Our roads and highways present unique opportunities for creating corridors to support monarchs and other pollinators. In some areas, roadsides may be the only places where milkweed and nectar plants may be available. When managed with pollinators in mind, roadsides have the potential to add miles and miles of high-quality habitat while reducing maintenance costs. Learn more about how roadsides can be managed to reduce costs and protect pollinators.

To conserve monarchs and their habitat Xerces works with farmers and farm agency staff to install high-quality habitat for pollinators, enhance and manage existing habitat, and protect habitat from pesticide exposure. We have partner biologists and conservation planners across the eastern US who are working with farmers and ranchers to provide technical assistance on restoration, enhancement, and management projects for pollinators – including monarchs.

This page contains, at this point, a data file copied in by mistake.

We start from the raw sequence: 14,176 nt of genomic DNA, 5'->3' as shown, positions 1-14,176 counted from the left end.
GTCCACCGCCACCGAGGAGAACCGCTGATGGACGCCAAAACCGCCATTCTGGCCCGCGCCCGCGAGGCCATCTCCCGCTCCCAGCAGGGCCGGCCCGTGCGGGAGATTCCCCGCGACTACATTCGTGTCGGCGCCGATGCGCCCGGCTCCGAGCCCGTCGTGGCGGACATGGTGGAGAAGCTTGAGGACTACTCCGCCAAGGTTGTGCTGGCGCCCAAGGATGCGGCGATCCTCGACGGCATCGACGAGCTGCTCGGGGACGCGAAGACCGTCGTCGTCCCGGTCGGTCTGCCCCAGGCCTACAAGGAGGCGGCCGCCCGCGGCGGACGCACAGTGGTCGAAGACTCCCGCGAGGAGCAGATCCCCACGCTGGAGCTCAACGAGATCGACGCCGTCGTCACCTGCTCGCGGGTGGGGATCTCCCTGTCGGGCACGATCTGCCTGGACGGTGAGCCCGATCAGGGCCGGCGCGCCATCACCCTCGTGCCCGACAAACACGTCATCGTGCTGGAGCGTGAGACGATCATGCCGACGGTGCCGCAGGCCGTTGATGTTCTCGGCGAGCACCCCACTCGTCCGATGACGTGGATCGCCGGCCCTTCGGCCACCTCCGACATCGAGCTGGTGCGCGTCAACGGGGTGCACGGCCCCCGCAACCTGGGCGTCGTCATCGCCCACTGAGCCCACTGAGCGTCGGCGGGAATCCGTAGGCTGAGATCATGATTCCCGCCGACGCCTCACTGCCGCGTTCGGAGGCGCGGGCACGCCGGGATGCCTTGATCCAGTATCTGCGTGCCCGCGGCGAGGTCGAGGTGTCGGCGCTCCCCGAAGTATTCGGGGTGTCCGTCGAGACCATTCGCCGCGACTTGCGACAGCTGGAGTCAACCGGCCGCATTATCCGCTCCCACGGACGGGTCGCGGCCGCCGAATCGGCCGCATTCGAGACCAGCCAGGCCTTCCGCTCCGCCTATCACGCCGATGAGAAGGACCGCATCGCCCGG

Many of our natural areas – including wildlife refuges, rangelands, national forests and grasslands, rights of ways, as well as parks and other open spaces in towns and cities provide habitat for monarch butterflies to eat, lay eggs, and take shelter. The Xerces Society has developed a variety of tools for managers of natural areas to facilitate managing and enhancing habitat for monarch butterflies.
Monarch butterflies east of the Rocky Mountains used to number in the hundreds of millions but the population has declined by over 80%. Loss of habitat due to genetically modified crops, overuse of insecticides, and urban, suburban and agricultural development, are the leading causes of monarch decline. The Xerces Society is working with farmers, ranchers, park and natural areas managers and gardeners across the eastern US to plant milkweed and nectar plants needed for monarch’s survival.
While the Xerces Society engages in monarch conservation efforts across North America, partnering with leaders in the U.S., Mexico, and Canada - a significant amount of our work focuses on monarch populations in western states, where overwintering populations have declined by 97% since the 1980s.